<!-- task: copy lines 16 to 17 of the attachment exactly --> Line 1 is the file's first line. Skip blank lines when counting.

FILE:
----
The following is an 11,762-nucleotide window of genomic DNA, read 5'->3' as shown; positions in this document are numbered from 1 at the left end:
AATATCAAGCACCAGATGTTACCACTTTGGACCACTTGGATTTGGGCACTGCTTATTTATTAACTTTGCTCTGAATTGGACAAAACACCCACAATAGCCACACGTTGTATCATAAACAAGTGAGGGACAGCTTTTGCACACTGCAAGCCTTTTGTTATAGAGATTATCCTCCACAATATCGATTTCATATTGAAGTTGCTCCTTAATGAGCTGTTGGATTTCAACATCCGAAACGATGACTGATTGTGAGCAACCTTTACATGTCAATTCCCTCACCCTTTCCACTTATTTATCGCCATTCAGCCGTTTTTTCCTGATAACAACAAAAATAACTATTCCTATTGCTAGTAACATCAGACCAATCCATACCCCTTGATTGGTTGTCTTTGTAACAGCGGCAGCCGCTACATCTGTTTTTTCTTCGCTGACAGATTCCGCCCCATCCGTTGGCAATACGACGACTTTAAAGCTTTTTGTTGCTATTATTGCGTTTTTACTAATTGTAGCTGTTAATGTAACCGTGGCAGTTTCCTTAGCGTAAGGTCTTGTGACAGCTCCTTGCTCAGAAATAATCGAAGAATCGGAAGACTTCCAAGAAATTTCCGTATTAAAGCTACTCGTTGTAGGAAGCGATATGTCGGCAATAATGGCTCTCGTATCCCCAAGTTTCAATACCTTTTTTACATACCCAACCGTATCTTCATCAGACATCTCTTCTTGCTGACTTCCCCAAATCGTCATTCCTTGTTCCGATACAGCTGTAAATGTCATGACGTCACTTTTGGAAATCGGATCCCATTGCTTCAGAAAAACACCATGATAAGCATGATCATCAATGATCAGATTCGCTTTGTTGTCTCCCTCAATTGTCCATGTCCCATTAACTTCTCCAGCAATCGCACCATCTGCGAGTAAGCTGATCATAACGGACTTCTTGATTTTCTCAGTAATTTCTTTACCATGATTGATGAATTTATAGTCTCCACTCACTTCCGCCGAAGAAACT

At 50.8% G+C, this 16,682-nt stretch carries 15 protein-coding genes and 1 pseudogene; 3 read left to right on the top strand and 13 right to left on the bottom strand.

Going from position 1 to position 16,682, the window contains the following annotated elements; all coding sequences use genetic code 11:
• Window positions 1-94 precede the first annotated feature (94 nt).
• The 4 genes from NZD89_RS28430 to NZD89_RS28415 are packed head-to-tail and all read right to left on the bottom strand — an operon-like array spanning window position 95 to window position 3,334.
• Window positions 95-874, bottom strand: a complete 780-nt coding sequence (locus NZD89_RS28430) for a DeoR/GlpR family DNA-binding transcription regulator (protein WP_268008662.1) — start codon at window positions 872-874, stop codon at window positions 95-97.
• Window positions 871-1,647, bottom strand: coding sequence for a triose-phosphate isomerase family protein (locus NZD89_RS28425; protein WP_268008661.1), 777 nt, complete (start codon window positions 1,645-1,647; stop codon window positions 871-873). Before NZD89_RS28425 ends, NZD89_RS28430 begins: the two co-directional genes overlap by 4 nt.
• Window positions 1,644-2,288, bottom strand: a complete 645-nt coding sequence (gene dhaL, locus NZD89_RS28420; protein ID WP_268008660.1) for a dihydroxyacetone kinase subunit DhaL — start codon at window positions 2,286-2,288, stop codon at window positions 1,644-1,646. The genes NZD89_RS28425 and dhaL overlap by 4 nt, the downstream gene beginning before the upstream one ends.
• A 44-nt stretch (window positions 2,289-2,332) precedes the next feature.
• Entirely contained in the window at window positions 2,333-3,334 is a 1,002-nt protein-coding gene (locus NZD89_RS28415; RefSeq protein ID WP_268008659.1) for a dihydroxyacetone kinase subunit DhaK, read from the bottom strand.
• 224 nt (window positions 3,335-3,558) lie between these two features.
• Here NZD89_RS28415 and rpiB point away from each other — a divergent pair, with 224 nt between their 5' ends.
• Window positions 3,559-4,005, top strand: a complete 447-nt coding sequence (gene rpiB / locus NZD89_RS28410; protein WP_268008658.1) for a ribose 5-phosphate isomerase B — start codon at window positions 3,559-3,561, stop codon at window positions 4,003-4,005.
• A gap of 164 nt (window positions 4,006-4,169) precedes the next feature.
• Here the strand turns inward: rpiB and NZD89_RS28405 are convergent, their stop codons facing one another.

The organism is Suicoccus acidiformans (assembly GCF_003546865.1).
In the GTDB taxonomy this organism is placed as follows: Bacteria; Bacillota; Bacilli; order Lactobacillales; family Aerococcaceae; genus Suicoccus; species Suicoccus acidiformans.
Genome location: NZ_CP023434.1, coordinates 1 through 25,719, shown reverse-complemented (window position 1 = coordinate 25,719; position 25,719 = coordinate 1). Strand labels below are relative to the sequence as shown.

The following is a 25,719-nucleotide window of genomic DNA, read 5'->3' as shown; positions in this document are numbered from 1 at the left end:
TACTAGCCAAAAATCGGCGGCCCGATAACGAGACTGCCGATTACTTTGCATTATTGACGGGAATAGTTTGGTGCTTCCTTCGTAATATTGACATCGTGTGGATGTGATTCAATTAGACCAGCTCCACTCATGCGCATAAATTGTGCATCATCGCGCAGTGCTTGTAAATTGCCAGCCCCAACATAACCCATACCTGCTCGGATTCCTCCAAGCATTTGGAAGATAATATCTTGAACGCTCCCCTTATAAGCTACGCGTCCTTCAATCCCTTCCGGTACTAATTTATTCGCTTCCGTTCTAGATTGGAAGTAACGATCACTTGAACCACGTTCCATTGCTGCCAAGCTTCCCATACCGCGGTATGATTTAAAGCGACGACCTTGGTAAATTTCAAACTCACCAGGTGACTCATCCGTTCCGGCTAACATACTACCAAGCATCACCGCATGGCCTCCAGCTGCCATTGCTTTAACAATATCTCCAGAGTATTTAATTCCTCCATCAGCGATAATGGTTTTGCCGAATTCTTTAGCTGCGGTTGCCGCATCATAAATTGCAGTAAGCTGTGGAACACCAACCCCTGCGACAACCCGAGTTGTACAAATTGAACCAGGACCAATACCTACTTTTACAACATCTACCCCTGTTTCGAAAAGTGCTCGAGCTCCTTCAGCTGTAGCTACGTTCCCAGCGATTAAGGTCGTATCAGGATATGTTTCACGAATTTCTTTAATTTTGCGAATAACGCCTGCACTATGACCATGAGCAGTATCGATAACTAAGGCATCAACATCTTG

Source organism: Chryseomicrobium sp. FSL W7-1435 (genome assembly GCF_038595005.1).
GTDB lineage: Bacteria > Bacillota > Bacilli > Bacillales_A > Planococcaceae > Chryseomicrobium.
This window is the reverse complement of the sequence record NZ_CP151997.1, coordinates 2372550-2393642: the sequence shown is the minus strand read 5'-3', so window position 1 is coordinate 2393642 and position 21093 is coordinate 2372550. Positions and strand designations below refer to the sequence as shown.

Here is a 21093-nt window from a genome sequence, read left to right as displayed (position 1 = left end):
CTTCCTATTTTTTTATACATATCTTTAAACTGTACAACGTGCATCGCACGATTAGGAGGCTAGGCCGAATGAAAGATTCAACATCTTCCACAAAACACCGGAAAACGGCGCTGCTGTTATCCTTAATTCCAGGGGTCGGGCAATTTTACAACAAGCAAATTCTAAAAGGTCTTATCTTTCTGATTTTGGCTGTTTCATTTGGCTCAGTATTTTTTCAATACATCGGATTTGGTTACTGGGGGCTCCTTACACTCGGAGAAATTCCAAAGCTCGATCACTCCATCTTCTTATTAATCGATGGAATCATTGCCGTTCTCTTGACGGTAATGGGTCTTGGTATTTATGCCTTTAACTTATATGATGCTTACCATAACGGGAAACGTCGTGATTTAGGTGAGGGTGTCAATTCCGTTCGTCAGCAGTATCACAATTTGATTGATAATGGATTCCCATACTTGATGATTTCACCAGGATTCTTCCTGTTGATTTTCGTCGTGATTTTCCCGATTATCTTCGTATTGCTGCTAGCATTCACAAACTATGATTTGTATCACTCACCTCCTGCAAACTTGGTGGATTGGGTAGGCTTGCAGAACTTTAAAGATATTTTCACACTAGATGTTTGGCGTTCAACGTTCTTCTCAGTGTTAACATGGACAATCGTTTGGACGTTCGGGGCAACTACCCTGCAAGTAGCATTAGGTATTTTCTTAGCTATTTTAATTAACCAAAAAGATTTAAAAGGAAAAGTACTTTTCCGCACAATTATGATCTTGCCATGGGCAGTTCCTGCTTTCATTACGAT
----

• Here the strand turns inward: rpiB and NZD89_RS28405 are convergent, their stop codons facing one another.

The organism is Suicoccus acidiformans (assembly GCF_003546865.1).